Leading on LGBTQI Issues at the World Bank and in other International Financial Institutions

March 5, 2021 – As the World Bank’s annual Spring Meetings approach, it is important to reflect on President Biden’s recent far-reaching Presidential Memorandum committing that “[i]t shall be the policy of the United States to pursue an end to violence and discrimination on the basis of sexual orientation, gender identity or expression, or sex characteristics, and to lead by the power of our example in the cause of advancing the human rights of LGBTQI persons around the world.”  Extending this policy to include new U.S. funding and leadership at the World Bank and in other international financial institutions (IFIs) could have an extraordinary impact on the lives and opportunities of LGBTQI persons in some of the most challenging economic contexts around the world.

IFIs provide vast resources that can help lift vulnerable countries – and the most vulnerable individuals within those countries – out of poverty. Covid-19 will almost certainly delay the World Bank’s goal of ending extreme poverty by 2030, but the Center for Strategic and International Studies estimates that IFIs together approved $237.2 billion in Covid-19-support in 2020. The potential development resources from these institutions are unparalleled, but hardly any of that has trickled down to marginalized LGBTQI persons – only a few million dollars for limited LGBTQI pilot projects. That could change with leadership from the Biden Administration.

With encouragement and support from the U.S. Treasury Department and the U.S. Executive Director’s Office at the World Bank during President Obama’s Administration, the World Bank took small but significant steps to address LGBTQI inclusion. During that time, the World Bank added a new position of Global Advisor on Sexual Orientation and Gender Identity (SOGI); it allocated very limited but important new LGBTQI-dedicated program funds; and it began adding SOGI indicators to its project review criteria. More recently, this culminated in new Bank guidance on risk minimization to support LGBTQI development. None of this would have happened without the initial leadership of the U.S. government, together with our closest Canadian, European, and Latin American allies at the Bank.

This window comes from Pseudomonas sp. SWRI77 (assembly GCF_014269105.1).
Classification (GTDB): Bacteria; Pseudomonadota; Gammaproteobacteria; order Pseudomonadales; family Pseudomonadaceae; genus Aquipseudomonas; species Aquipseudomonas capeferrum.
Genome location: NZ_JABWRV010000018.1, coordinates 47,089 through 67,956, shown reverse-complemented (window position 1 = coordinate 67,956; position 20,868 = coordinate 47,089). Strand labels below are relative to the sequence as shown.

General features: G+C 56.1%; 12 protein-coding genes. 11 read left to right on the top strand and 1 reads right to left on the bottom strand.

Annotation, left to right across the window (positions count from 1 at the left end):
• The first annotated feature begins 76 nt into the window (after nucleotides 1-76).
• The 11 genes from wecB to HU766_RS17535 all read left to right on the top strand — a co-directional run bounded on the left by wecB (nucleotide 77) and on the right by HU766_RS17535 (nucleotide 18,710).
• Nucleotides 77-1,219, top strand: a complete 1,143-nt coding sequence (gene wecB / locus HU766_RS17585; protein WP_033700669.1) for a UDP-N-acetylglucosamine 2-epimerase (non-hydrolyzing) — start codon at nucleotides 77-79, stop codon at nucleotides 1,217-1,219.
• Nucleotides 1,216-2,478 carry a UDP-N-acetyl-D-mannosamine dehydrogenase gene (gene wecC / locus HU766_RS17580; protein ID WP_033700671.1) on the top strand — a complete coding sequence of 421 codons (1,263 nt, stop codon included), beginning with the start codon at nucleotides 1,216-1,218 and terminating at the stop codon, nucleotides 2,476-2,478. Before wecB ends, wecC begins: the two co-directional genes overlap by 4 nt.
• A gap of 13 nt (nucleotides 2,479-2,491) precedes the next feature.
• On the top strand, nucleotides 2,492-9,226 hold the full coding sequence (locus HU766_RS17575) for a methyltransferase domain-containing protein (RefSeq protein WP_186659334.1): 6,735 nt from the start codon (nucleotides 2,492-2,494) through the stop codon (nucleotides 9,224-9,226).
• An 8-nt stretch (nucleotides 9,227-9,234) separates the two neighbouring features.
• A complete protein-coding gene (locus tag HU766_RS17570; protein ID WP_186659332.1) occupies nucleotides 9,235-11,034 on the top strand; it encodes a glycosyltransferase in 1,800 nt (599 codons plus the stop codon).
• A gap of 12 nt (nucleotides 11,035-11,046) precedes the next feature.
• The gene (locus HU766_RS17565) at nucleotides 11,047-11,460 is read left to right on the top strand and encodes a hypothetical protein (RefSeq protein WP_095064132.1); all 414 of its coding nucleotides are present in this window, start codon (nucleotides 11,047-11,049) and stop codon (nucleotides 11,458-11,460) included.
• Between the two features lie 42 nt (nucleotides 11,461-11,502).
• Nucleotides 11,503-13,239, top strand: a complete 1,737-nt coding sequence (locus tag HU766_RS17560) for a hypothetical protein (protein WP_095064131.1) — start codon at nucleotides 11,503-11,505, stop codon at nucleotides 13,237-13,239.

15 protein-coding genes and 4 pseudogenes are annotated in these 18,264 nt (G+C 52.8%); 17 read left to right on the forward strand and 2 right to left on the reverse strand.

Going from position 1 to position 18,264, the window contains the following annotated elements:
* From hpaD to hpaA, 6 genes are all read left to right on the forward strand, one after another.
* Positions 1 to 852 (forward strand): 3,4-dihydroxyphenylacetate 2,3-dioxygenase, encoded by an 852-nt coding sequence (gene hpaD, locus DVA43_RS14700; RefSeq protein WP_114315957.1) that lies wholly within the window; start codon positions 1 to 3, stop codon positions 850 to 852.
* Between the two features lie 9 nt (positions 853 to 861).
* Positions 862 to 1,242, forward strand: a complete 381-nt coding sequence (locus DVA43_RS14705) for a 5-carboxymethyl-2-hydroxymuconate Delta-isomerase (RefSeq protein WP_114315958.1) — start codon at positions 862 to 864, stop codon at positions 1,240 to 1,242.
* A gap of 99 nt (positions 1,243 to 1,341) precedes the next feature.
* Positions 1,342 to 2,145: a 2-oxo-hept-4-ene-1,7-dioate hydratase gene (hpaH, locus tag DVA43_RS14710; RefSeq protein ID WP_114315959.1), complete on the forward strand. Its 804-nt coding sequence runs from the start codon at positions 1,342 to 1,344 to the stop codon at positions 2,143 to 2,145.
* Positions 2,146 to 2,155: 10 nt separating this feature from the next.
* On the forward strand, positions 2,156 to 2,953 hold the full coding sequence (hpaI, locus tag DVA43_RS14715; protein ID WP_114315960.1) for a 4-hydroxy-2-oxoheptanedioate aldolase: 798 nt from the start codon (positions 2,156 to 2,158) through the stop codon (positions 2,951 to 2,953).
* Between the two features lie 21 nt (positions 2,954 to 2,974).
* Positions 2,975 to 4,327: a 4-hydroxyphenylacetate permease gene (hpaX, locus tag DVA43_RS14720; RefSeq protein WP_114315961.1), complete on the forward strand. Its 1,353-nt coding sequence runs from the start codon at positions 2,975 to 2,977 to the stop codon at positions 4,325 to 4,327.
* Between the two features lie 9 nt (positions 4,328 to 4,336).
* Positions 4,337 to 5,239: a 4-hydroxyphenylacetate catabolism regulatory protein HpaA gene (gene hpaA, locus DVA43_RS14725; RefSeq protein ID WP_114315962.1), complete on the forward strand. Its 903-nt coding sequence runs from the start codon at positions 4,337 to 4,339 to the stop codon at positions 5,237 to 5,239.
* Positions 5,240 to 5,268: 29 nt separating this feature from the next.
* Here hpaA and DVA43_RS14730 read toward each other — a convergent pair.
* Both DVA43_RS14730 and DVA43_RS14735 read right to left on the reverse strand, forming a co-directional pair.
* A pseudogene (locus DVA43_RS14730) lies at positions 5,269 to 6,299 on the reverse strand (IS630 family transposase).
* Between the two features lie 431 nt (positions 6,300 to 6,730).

Renewed Treasury Department engagement with the World Bank and in other IFIs in response to President Biden’s new policy directive could leverage significant new funding and propel existing LGBTQI investments and policies to a new level of effectiveness. Pilot research supported by the World Bank, such as studies looking at the economic costs of LGBTQI exclusion in Serbia and North Macedonia, could be expanded quickly and broadened to include other LGBTQI communities. In addition, the World Bank’s leadership has played an increasingly important behind-the-scenes diplomatic role in mitigating LGBTQI-related human rights abuses in client countries, particularly in Africa. The U.S. director at the Bank should offer support for this quiet but effective brand of development diplomacy.

Regionally based international financial institutions, including the African Development Bank, Asian Development Bank (ADB), European Bank for Reconstruction and Development (EBRD), and the Inter-American Development Bank (IADB) have been less focused on LGBTQI inclusion, but they all have engaged at some level, and with renewed U.S. government leadership and support the potential for future investments is significant. The Biden Administration should prioritize a leadership appointment to the Asian Development Bank, the safeguard policy of which currently is being rewritten. Having an LGBTQI-competent person in that role could significantly impact the result of that review in ways that integrate LGBTQI populations more forcefully into ADB development priorities and safeguards, potentially even leading to the adoption of the first-ever SOGI-specific IFI safeguard policy.